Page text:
Fix unfair assessments
Published 3:40 pm, Tuesday, November 1, 2011
Do you think a 50 percent increase in yearly property taxes is fair? If the market is down nationally 25 to 35 percent, how does the Town of Fairfield justify increasing some assessments 25 to 35 percent, thereby increasing certain tax bills as much as 55 percent? And what criteria is used to determine that only certain areas of the town should be increased?
It seems the town of Fairfield has resorted to biased and unfair increases to some property owners in order to raise revenue due to increased budget expenses. It's time for the town of Fairfield to change the way things are done, i.e. careful planning and cutting of all town agency expenses, not to mention more careful monitoring of the Board of Education's budget and review of pension benefits.
As a result of the inequitable property tax increases, 170 taxpayers have filed lawsuits in Superior Court against the Town of Fairfield. Some taxpayers have negotiated privately and successfully with the town in order to have their tax bill calculated at a lawful and fair rate. Those who have filed lawsuits are waiting for pre-trial hearings which would involve meeting with the town attorney, tax assessor and appraisers in New Britain. Not only has this become a costly and time-consuming process for the already overburdened taxpayer, the Town of Fairfield will have to pay attorneys fees and assessor's time and travel for court proceedings. Would it not be more prudent and less expensive to meet and negotiate with the taxpayers at a local venue to settle these cases out of court than to file extensive paperwork and travel a great distance for the same results? Many town representatives and residents have acknowledged that this latest revaluation was a faulty appraisal process and that certain residential areas where property taxes have increased 50 percent is not right. Who will come forward and right this wrong? It should be handled as soon as possible to avoid further unneeded town expense and property owner expense.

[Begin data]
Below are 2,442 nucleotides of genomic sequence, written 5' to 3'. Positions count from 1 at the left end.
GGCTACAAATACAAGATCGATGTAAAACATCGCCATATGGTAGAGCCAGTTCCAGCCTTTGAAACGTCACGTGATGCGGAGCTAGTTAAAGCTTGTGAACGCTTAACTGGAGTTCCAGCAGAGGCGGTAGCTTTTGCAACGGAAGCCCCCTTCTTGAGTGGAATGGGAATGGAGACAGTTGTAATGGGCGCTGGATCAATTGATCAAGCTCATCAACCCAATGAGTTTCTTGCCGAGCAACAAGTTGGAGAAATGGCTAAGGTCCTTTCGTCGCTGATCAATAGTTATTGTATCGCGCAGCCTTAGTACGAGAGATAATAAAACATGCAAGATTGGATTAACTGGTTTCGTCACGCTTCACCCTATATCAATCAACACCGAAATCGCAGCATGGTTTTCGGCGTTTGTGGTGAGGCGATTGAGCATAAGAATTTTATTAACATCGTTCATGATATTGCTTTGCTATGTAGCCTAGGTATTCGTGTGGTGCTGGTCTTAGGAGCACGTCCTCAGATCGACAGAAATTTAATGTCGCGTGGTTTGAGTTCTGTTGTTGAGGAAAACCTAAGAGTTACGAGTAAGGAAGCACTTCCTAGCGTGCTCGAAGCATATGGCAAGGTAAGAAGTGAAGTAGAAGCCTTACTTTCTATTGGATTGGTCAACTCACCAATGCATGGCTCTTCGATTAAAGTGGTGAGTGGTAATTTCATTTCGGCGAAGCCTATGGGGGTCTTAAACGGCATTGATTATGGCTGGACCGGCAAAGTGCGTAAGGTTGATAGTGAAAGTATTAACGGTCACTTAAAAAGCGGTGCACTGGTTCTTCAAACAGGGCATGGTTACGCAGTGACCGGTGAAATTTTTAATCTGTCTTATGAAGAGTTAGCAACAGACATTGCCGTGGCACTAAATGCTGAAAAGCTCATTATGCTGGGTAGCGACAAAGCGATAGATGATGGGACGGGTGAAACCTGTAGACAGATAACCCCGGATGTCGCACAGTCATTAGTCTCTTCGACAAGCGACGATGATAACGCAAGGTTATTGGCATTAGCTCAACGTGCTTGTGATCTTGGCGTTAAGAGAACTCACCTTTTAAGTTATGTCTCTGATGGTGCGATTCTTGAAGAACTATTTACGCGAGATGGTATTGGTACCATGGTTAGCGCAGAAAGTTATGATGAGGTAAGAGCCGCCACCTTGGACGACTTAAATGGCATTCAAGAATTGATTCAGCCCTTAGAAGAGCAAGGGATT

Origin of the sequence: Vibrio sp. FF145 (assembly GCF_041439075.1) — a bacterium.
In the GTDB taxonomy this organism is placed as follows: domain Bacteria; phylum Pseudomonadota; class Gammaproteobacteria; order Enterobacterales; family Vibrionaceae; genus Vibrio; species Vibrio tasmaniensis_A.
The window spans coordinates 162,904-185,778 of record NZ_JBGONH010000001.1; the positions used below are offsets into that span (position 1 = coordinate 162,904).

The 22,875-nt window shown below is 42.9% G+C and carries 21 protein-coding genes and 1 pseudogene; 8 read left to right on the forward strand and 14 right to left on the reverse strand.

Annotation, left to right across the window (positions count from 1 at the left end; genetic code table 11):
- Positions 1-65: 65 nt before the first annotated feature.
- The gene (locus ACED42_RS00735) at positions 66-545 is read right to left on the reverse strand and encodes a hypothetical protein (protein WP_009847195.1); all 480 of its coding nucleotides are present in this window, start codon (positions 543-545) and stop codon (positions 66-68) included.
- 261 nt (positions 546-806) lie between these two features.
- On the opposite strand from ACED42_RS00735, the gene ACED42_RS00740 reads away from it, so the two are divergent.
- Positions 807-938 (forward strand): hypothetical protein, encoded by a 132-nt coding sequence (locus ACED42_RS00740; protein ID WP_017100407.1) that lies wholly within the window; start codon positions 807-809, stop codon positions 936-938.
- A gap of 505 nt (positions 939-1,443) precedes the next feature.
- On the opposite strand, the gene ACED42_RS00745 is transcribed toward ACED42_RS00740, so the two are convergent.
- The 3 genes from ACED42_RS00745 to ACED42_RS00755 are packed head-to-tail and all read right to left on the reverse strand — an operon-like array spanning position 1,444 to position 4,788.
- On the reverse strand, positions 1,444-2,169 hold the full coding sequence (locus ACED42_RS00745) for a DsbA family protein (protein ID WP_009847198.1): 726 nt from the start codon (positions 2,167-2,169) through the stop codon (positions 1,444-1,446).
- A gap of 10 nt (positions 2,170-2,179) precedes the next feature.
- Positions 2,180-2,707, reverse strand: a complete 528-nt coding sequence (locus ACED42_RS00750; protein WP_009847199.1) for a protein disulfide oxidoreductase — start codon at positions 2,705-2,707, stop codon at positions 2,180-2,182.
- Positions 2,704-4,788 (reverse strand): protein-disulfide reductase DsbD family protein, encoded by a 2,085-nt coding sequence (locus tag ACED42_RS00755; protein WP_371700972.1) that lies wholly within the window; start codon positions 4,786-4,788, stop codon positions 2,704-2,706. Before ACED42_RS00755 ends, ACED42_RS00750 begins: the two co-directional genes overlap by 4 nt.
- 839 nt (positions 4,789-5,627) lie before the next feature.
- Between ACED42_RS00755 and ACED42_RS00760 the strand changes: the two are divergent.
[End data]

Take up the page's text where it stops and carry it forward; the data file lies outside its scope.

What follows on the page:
Also in question is the definition of "open space" as it relates to the assessment of private clubs and condominiums. Are the formulas and calculations used for private clubs and condominium assessments the same as those applied to residential properties?
As concerned and overburdened taxpayers, we think it's time for the town to address these issues.